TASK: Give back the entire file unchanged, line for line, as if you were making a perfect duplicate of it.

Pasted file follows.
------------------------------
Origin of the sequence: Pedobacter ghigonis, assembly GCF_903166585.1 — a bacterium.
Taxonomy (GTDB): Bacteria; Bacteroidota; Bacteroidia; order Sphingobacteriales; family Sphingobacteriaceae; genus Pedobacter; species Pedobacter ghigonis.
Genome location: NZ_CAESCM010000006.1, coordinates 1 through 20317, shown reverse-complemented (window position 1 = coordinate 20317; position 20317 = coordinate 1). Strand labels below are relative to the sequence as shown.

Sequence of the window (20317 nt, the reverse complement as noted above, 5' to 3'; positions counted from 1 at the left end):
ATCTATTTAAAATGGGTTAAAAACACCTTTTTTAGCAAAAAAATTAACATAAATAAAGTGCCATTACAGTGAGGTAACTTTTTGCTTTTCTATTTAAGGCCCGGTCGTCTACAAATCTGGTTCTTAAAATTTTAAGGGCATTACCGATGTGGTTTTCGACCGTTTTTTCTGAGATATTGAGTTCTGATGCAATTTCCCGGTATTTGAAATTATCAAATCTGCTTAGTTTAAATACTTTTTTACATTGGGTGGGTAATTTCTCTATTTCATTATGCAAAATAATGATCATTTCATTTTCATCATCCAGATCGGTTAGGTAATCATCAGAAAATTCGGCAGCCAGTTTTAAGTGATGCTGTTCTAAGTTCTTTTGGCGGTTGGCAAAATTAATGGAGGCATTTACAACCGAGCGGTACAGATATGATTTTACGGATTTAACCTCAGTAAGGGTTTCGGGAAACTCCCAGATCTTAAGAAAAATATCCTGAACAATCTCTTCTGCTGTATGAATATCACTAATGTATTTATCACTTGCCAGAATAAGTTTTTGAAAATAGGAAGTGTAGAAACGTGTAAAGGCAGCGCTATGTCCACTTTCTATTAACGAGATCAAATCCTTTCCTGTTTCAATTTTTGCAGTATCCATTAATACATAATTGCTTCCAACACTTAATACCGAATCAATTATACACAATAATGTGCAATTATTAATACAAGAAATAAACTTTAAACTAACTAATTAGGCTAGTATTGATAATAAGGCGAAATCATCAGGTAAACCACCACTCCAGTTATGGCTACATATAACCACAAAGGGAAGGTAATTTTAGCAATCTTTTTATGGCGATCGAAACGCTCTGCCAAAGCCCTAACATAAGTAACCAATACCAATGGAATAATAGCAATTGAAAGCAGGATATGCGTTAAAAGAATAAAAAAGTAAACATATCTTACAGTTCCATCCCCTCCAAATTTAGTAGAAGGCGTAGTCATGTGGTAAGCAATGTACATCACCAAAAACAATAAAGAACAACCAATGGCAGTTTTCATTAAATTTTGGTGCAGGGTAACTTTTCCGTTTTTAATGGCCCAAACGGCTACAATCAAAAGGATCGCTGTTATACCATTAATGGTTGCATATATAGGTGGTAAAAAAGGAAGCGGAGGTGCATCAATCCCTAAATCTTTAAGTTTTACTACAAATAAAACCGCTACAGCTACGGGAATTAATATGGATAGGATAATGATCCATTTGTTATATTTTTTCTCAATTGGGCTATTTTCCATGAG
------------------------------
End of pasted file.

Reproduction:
Origin of the sequence: Pedobacter ghigonis, assembly GCF_903166585.1 — a bacterium.
Taxonomy (GTDB): Bacteria; Bacteroidota; Bacteroidia; order Sphingobacteriales; family Sphingobacteriaceae; genus Pedobacter; species Pedobacter ghigonis.
Genome location: NZ_CAESCM010000006.1, coordinates 1 through 20317, shown reverse-complemented (window position 1 = coordinate 20317; position 20317 = coordinate 1). Strand labels below are relative to the sequence as shown.

Sequence of the window (20317 nt, the reverse complement as noted above, 5' to 3'; positions counted from 1 at the left end):
ATCTATTTAAAATGGGTTAAAAACACCTTTTTTAGCAAAAAAATTAACATAAATAAAGTGCCATTACAGTGAGGTAACTTTTTGCTTTTCTATTTAAGGCCCGGTCGTCTACAAATCTGGTTCTTAAAATTTTAAGGGCATTACCGATGTGGTTTTCGACCGTTTTTTCTGAGATATTGAGTTCTGATGCAATTTCCCGGTATTTGAAATTATCAAATCTGCTTAGTTTAAATACTTTTTTACATTGGGTGGGTAATTTCTCTATTTCATTATGCAAAATAATGATCATTTCATTTTCATCATCCAGATCGGTTAGGTAATCATCAGAAAATTCGGCAGCCAGTTTTAAGTGATGCTGTTCTAAGTTCTTTTGGCGGTTGGCAAAATTAATGGAGGCATTTACAACCGAGCGGTACAGATATGATTTTACGGATTTAACCTCAGTAAGGGTTTCGGGAAACTCCCAGATCTTAAGAAAAATATCCTGAACAATCTCTTCTGCTGTATGAATATCACTAATGTATTTATCACTTGCCAGAATAAGTTTTTGAAAATAGGAAGTGTAGAAACGTGTAAAGGCAGCGCTATGTCCACTTTCTATTAACGAGATCAAATCCTTTCCTGTTTCAATTTTTGCAGTATCCATTAATACATAATTGCTTCCAACACTTAATACCGAATCAATTATACACAATAATGTGCAATTATTAATACAAGAAATAAACTTTAAACTAACTAATTAGGCTAGTATTGATAATAAGGCGAAATCATCAGGTAAACCACCACTCCAGTTATGGCTACATATAACCACAAAGGGAAGGTAATTTTAGCAATCTTTTTATGGCGATCGAAACGCTCTGCCAAAGCCCTAACATAAGTAACCAATACCAATGGAATAATAGCAATTGAAAGCAGGATATGCGTTAAAAGAATAAAAAAGTAAACATATCTTACAGTTCCATCCCCTCCAAATTTAGTAGAAGGCGTAGTCATGTGGTAAGCAATGTACATCACCAAAAACAATAAAGAACAACCAATGGCAGTTTTCATTAAATTTTGGTGCAGGGTAACTTTTCCGTTTTTAATGGCCCAAACGGCTACAATCAAAAGGATCGCTGTTATACCATTAATGGTTGCATATATAGGTGGTAAAAAAGGAAGCGGAGGTGCATCAATCCCTAAATCTTTAAGTTTTACTACAAATAAAACCGCTACAGCTACGGGAATTAATATGGATAGGATAATGATCCATTTGTTATATTTTTTCTCAATTGGGCTATTTTCCATGAG